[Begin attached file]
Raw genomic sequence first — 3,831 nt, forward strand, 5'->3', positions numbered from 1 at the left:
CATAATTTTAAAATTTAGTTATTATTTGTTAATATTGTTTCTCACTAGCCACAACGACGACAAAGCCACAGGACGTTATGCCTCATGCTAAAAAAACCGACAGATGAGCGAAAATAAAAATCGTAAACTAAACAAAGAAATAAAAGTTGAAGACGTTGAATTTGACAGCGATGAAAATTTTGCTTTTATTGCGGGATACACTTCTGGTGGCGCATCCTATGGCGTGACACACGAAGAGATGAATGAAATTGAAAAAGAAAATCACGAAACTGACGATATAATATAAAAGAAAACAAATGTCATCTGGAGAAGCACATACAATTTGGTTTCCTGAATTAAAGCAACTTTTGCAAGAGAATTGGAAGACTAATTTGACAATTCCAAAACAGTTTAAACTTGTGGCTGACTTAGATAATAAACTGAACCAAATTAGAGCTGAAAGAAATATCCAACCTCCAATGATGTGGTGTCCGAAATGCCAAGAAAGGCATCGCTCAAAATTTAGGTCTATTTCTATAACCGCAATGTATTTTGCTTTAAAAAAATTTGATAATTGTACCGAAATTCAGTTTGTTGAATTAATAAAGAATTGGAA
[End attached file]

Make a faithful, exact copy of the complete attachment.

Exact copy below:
Raw genomic sequence first — 3,831 nt, forward strand, 5'->3', positions numbered from 1 at the left:
CATAATTTTAAAATTTAGTTATTATTTGTTAATATTGTTTCTCACTAGCCACAACGACGACAAAGCCACAGGACGTTATGCCTCATGCTAAAAAAACCGACAGATGAGCGAAAATAAAAATCGTAAACTAAACAAAGAAATAAAAGTTGAAGACGTTGAATTTGACAGCGATGAAAATTTTGCTTTTATTGCGGGATACACTTCTGGTGGCGCATCCTATGGCGTGACACACGAAGAGATGAATGAAATTGAAAAAGAAAATCACGAAACTGACGATATAATATAAAAGAAAACAAATGTCATCTGGAGAAGCACATACAATTTGGTTTCCTGAATTAAAGCAACTTTTGCAAGAGAATTGGAAGACTAATTTGACAATTCCAAAACAGTTTAAACTTGTGGCTGACTTAGATAATAAACTGAACCAAATTAGAGCTGAAAGAAATATCCAACCTCCAATGATGTGGTGTCCGAAATGCCAAGAAAGGCATCGCTCAAAATTTAGGTCTATTTCTATAACCGCAATGTATTTTGCTTTAAAAAAATTTGATAATTGTACCGAAATTCAGTTTGTTGAATTAATAAAGAATTGGAA